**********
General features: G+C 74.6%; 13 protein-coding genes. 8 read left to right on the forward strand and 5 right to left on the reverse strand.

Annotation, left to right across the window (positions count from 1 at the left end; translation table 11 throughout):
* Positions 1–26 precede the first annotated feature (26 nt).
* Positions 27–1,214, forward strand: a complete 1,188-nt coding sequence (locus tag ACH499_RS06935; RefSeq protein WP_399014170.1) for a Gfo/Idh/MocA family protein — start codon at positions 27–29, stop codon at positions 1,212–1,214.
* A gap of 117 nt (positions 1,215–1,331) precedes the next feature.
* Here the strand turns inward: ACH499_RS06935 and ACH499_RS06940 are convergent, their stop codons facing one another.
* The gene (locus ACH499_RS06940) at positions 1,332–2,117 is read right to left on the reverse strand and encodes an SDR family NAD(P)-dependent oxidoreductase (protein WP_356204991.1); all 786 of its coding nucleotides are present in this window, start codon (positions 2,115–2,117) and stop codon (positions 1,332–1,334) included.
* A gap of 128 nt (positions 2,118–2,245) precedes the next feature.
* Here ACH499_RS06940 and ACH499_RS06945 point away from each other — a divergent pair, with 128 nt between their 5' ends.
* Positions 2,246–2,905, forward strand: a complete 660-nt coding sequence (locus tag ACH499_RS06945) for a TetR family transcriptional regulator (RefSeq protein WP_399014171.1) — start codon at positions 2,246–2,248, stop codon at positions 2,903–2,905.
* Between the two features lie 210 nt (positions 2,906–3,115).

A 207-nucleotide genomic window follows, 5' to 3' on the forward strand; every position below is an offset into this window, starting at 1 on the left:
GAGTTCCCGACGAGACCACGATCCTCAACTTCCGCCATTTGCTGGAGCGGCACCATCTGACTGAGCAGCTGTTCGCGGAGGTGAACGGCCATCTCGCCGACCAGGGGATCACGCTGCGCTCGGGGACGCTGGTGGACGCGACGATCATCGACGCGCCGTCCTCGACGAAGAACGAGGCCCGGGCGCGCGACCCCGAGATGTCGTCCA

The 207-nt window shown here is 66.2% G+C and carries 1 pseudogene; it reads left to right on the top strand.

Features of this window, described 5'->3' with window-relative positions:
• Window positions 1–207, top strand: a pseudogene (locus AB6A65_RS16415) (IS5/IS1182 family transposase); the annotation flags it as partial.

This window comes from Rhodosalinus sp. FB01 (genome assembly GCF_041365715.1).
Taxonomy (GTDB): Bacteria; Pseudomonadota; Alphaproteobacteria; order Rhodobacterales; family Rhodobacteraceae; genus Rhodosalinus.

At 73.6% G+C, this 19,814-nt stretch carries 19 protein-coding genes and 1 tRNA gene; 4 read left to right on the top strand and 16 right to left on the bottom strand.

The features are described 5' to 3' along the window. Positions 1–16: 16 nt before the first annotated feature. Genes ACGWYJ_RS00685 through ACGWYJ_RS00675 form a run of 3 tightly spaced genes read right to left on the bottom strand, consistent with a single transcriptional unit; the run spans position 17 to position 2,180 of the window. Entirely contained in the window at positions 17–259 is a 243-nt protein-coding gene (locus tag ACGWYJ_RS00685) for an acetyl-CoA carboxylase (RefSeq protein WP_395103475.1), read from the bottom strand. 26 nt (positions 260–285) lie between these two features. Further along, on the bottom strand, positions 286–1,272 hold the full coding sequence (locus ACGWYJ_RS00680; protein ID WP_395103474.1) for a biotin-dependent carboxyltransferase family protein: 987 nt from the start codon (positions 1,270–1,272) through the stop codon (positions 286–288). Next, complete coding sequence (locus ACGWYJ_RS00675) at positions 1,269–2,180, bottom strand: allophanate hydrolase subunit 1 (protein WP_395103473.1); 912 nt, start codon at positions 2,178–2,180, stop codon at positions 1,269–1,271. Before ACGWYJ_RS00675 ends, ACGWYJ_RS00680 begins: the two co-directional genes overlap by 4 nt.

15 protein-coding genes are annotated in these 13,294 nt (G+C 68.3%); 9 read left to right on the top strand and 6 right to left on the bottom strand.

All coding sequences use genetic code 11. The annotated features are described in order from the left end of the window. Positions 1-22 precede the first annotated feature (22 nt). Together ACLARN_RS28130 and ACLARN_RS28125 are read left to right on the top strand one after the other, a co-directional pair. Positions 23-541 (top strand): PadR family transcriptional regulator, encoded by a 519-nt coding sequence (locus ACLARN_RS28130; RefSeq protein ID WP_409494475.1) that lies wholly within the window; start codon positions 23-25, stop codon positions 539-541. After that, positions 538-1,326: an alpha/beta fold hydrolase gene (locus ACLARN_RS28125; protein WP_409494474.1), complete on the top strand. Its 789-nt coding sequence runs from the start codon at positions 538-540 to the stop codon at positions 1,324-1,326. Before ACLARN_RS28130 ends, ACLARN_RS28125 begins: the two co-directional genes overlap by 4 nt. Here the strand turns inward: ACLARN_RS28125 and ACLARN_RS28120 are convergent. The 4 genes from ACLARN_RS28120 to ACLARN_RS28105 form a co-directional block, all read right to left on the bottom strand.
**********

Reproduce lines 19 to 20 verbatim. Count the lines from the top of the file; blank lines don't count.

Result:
At 73.6% G+C, this 19,814-nt stretch carries 19 protein-coding genes and 1 tRNA gene; 4 read left to right on the top strand and 16 right to left on the bottom strand.

The features are described 5' to 3' along the window. Positions 1–16: 16 nt before the first annotated feature. Genes ACGWYJ_RS00685 through ACGWYJ_RS00675 form a run of 3 tightly spaced genes read right to left on the bottom strand, consistent with a single transcriptional unit; the run spans position 17 to position 2,180 of the window. Entirely contained in the window at positions 17–259 is a 243-nt protein-coding gene (locus tag ACGWYJ_RS00685) for an acetyl-CoA carboxylase (RefSeq protein WP_395103475.1), read from the bottom strand. 26 nt (positions 260–285) lie between these two features. Further along, on the bottom strand, positions 286–1,272 hold the full coding sequence (locus ACGWYJ_RS00680; protein ID WP_395103474.1) for a biotin-dependent carboxyltransferase family protein: 987 nt from the start codon (positions 1,270–1,272) through the stop codon (positions 286–288). Next, complete coding sequence (locus ACGWYJ_RS00675) at positions 1,269–2,180, bottom strand: allophanate hydrolase subunit 1 (protein WP_395103473.1); 912 nt, start codon at positions 2,178–2,180, stop codon at positions 1,269–1,271. Before ACGWYJ_RS00675 ends, ACGWYJ_RS00680 begins: the two co-directional genes overlap by 4 nt.